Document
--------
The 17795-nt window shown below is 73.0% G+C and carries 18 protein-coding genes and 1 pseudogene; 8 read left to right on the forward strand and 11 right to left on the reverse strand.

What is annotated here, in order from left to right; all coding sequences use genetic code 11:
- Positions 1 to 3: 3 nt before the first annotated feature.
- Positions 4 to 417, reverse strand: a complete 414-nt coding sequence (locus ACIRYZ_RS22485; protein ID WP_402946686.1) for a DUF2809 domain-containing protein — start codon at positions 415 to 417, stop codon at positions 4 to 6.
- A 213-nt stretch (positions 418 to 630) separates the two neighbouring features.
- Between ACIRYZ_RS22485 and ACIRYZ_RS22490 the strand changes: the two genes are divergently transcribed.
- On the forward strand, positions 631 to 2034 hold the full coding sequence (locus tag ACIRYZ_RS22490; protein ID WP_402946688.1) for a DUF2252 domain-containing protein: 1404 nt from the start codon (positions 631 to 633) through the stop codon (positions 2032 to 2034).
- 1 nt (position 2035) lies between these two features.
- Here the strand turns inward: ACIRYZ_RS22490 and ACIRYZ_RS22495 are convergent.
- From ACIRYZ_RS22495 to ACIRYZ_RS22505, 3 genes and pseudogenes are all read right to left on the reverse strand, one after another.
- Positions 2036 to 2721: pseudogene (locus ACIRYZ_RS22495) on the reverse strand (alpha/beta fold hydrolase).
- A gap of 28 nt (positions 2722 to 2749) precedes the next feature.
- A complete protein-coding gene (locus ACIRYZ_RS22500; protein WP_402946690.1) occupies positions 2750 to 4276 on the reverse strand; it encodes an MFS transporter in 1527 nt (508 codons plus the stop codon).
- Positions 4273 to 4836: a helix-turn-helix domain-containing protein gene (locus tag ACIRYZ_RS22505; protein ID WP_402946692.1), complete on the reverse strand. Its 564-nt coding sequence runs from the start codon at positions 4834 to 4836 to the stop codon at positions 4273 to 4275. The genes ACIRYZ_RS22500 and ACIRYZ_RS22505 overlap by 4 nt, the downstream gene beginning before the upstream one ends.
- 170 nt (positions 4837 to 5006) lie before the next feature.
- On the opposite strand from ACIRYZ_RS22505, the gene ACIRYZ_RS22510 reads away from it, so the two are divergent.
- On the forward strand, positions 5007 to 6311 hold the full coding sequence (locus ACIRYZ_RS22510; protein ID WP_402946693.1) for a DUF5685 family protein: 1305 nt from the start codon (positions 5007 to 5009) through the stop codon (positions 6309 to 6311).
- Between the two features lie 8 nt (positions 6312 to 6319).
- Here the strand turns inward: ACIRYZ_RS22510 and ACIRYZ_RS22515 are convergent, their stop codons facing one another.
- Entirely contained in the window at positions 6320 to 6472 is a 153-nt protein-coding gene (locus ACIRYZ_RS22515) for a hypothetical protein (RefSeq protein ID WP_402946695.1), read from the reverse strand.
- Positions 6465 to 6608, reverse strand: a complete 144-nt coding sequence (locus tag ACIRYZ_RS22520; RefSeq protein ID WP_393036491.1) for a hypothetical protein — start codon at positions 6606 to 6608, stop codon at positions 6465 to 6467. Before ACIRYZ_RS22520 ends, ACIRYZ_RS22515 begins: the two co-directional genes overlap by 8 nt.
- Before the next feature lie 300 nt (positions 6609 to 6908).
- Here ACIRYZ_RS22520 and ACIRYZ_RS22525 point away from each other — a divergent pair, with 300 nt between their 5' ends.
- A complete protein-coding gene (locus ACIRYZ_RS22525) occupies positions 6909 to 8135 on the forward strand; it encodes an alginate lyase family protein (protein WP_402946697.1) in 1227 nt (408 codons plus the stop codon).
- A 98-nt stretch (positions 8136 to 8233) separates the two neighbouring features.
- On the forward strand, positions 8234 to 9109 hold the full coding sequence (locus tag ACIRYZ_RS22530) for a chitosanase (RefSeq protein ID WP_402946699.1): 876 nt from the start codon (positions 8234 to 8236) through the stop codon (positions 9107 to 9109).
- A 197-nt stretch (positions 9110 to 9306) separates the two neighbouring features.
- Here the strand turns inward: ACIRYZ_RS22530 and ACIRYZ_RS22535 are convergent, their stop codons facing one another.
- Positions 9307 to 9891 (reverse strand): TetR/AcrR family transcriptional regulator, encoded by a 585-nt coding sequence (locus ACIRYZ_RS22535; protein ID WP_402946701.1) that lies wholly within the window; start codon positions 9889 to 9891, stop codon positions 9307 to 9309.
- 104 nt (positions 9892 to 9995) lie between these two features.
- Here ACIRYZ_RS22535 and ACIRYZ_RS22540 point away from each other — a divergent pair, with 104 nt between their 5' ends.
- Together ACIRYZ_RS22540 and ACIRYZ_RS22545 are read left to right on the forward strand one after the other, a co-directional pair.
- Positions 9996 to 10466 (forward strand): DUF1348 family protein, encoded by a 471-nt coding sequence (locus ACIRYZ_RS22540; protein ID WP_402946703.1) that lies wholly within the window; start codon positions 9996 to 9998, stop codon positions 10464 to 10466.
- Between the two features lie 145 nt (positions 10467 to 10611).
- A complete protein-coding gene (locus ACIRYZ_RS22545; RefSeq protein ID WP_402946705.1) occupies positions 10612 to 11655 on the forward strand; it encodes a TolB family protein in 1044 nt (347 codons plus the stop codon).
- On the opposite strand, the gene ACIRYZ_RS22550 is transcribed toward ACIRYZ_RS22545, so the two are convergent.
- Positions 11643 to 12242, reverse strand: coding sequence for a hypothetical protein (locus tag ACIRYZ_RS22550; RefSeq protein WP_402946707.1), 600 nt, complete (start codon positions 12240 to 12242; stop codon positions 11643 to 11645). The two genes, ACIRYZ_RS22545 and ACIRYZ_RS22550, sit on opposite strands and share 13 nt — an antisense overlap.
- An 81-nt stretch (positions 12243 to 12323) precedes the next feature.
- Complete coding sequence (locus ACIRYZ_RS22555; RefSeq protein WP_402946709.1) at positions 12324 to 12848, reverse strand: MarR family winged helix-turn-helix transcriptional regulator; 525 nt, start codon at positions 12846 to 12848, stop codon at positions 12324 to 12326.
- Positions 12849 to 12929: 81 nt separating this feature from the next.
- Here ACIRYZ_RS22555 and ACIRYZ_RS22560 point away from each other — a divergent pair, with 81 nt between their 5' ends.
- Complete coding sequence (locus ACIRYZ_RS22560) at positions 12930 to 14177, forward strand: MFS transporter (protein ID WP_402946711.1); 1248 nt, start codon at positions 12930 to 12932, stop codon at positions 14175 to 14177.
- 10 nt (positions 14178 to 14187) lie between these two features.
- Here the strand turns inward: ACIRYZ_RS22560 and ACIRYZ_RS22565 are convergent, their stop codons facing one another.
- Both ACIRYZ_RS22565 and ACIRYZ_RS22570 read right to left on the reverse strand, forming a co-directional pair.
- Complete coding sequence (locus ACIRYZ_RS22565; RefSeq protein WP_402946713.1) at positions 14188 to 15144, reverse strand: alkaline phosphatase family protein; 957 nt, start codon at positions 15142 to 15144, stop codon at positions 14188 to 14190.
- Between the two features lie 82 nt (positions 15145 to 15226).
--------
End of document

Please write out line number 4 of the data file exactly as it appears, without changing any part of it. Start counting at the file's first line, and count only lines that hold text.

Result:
- Positions 4 to 417, reverse strand: a complete 414-nt coding sequence (locus ACIRYZ_RS22485; protein ID WP_402946686.1) for a DUF2809 domain-containing protein — start codon at positions 415 to 417, stop codon at positions 4 to 6.